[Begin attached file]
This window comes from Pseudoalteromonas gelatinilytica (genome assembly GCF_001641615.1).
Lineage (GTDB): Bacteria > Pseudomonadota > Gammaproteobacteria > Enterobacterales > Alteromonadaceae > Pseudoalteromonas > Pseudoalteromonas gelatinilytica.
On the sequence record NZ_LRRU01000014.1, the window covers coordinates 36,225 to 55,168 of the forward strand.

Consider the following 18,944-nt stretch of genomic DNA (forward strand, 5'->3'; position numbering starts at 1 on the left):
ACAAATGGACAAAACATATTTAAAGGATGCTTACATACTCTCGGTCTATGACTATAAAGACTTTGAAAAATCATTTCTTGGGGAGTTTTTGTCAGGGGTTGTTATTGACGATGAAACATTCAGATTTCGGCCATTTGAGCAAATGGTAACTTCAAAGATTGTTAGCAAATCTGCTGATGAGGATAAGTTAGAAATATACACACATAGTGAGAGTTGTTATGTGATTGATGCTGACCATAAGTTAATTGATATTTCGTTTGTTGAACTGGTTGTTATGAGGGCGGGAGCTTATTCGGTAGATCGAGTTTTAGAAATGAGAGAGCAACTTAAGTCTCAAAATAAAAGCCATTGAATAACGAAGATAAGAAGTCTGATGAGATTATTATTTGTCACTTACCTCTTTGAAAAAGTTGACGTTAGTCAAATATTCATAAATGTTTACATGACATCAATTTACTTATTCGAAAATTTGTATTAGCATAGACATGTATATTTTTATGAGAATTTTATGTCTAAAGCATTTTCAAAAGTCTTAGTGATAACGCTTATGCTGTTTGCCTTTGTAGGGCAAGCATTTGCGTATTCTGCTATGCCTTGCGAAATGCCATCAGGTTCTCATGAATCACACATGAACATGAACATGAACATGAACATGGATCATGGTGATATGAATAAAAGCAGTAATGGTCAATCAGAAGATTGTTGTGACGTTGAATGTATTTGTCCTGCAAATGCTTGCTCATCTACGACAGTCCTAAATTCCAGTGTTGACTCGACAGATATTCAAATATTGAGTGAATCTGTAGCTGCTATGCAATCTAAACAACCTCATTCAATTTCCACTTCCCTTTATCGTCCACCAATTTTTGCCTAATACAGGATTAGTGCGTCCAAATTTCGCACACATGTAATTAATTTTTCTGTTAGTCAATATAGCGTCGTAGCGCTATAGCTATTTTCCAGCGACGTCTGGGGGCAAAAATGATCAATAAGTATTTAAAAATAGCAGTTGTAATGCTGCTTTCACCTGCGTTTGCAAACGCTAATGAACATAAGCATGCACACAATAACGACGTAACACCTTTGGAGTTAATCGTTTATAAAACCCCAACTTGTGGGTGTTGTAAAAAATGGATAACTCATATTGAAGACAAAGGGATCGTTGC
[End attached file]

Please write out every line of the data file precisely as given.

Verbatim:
This window comes from Pseudoalteromonas gelatinilytica (genome assembly GCF_001641615.1).
Lineage (GTDB): Bacteria > Pseudomonadota > Gammaproteobacteria > Enterobacterales > Alteromonadaceae > Pseudoalteromonas > Pseudoalteromonas gelatinilytica.
On the sequence record NZ_LRRU01000014.1, the window covers coordinates 36,225 to 55,168 of the forward strand.

Consider the following 18,944-nt stretch of genomic DNA (forward strand, 5'->3'; position numbering starts at 1 on the left):
ACAAATGGACAAAACATATTTAAAGGATGCTTACATACTCTCGGTCTATGACTATAAAGACTTTGAAAAATCATTTCTTGGGGAGTTTTTGTCAGGGGTTGTTATTGACGATGAAACATTCAGATTTCGGCCATTTGAGCAAATGGTAACTTCAAAGATTGTTAGCAAATCTGCTGATGAGGATAAGTTAGAAATATACACACATAGTGAGAGTTGTTATGTGATTGATGCTGACCATAAGTTAATTGATATTTCGTTTGTTGAACTGGTTGTTATGAGGGCGGGAGCTTATTCGGTAGATCGAGTTTTAGAAATGAGAGAGCAACTTAAGTCTCAAAATAAAAGCCATTGAATAACGAAGATAAGAAGTCTGATGAGATTATTATTTGTCACTTACCTCTTTGAAAAAGTTGACGTTAGTCAAATATTCATAAATGTTTACATGACATCAATTTACTTATTCGAAAATTTGTATTAGCATAGACATGTATATTTTTATGAGAATTTTATGTCTAAAGCATTTTCAAAAGTCTTAGTGATAACGCTTATGCTGTTTGCCTTTGTAGGGCAAGCATTTGCGTATTCTGCTATGCCTTGCGAAATGCCATCAGGTTCTCATGAATCACACATGAACATGAACATGAACATGAACATGGATCATGGTGATATGAATAAAAGCAGTAATGGTCAATCAGAAGATTGTTGTGACGTTGAATGTATTTGTCCTGCAAATGCTTGCTCATCTACGACAGTCCTAAATTCCAGTGTTGACTCGACAGATATTCAAATATTGAGTGAATCTGTAGCTGCTATGCAATCTAAACAACCTCATTCAATTTCCACTTCCCTTTATCGTCCACCAATTTTTGCCTAATACAGGATTAGTGCGTCCAAATTTCGCACACATGTAATTAATTTTTCTGTTAGTCAATATAGCGTCGTAGCGCTATAGCTATTTTCCAGCGACGTCTGGGGGCAAAAATGATCAATAAGTATTTAAAAATAGCAGTTGTAATGCTGCTTTCACCTGCGTTTGCAAACGCTAATGAACATAAGCATGCACACAATAACGACGTAACACCTTTGGAGTTAATCGTTTATAAAACCCCAACTTGTGGGTGTTGTAAAAAATGGATAACTCATATTGAAGACAAAGGGATCGTTGC